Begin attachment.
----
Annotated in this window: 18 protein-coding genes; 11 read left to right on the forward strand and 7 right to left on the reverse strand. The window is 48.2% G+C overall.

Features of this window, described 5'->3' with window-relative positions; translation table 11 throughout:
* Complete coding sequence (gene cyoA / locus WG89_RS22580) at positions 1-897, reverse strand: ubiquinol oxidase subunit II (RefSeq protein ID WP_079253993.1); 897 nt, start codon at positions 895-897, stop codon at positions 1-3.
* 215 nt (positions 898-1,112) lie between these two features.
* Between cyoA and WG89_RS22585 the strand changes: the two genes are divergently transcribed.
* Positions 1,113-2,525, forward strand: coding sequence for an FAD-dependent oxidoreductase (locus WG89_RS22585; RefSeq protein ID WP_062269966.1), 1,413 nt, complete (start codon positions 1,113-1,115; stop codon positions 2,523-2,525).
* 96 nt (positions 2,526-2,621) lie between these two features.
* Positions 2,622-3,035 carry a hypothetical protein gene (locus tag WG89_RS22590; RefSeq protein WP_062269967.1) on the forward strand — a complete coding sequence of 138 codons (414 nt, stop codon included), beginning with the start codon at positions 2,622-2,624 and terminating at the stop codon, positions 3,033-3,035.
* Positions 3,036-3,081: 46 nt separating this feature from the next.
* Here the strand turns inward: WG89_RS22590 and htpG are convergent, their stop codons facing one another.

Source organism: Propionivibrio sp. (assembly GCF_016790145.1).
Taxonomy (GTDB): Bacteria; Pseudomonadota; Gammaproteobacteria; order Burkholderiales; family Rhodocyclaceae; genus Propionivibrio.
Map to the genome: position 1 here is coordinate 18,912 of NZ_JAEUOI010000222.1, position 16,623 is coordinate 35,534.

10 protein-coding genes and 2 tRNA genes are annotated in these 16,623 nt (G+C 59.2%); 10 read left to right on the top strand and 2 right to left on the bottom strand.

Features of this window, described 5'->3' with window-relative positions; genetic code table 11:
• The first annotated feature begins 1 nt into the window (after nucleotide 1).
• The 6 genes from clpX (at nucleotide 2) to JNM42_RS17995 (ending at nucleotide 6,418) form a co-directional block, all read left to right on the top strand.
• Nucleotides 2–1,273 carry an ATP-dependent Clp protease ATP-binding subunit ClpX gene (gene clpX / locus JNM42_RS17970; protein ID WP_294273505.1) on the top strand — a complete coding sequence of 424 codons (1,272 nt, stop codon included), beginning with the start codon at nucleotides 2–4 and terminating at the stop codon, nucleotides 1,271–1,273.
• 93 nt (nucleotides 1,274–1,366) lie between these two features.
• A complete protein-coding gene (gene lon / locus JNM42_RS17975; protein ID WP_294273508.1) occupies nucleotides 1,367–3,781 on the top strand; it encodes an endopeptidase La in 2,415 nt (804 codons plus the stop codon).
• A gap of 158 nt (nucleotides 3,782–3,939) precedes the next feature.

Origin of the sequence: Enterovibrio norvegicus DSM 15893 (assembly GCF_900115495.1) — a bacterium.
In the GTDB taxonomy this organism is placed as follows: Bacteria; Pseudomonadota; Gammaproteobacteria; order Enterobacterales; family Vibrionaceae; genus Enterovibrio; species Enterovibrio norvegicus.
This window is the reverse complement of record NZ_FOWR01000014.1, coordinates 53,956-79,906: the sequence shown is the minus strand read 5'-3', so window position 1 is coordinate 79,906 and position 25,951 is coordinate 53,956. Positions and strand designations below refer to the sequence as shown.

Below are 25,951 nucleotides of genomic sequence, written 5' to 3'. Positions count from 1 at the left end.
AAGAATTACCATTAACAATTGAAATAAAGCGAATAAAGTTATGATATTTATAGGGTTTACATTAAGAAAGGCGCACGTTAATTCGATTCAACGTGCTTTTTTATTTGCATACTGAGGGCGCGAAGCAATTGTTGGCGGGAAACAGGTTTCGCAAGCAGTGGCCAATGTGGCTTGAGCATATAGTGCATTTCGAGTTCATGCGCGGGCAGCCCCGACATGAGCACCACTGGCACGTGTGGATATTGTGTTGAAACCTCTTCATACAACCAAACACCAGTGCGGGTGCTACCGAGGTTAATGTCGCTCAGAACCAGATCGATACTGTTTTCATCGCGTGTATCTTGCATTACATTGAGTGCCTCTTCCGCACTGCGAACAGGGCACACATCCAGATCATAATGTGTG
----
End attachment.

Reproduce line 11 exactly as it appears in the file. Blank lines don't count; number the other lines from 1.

Source organism: Propionivibrio sp. (assembly GCF_016790145.1).